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The UN Human Rights Council Dithers While the Earth Burns

By Peter Splinter*


September 16, 2021


OPINION




This post is an on-site edited version of The Geneva Observer Briefing, our newsletter, August 26, 2021 edition. To receive the Briefing directly in your inbox, register here. By registering you are supporting independent journalism and The G|O.


"It is time for the membership of the UN Human Rights Council (HRC) to take climate change much more seriously than it has to date, and to treat the issue with the urgency, deliberation, and action that it demands. The HRC has tools at its disposal, some described below, and it should use them—now."




The Intergovernmental Panel on Climate Change report of 9 August 2021 has made clear beyond doubt the severity of the climate crisis attributable to greenhouse-gas emissions. “[T]he alarm bells are deafening,” according to António Guterres, UN Secretary-General, who has described the report as a “code red for humanity.” In 2019, the UN High Commissioner for Human Rights, Michelle Bachelet, was already speaking of a climate emergency, and her opening statement to the HRC’s 48th session described it as a “planetary crisis.” Since December 2016, over 1,900 governments in 34 countries have made climate emergency declarations. The gravity of the situation could not be clearer.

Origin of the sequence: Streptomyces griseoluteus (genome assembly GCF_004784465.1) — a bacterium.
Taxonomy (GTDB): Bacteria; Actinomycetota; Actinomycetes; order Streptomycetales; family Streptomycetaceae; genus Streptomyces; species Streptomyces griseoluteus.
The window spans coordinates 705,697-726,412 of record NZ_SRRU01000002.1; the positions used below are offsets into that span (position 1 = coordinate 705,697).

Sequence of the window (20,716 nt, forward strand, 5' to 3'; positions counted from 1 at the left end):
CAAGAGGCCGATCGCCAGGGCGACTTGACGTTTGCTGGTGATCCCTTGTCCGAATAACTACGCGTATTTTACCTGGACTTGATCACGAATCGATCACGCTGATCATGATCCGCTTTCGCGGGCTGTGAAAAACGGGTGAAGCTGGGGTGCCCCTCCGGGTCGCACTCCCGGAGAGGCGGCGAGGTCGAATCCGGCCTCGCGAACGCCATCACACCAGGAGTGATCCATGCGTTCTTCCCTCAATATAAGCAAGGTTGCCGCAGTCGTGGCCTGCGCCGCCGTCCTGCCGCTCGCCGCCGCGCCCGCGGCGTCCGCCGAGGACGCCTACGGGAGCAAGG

Emergency, meet bureaucracy


The HRC adopted its first resolution on climate change (Resolution 7/23) in 2008, at a time when the atmospheric concentration of carbon dioxide was 386.29 ppm. Thirteen years later on 14 July 2021, when it adopted its most recent resolution on climate change (47/24) the atmospheric concentration was 416.96 ppm. Resolution 47/24 asks the UN Secretary-General to report to the HRC at its 50th session on the adverse impact of climate change on the human rights of people in vulnerable situations, and calls for a related panel discussion at the same session. It also resolves to hold additional annual panel discussions, starting in 2023, on the adverse impacts of climate change on human rights, and encourages discussions on the possible creation of a new Special Procedure on climate change and human rights—hardly the stuff of emergency response!

Moreover, although resolution 47/24 uses boilerplate language to call on States to “consider [...] human rights within the framework of the United Nations Framework Convention on Climate Change,” it directs no message specifically to COP 26 in November 2021. A lost opportunity? Most definitely.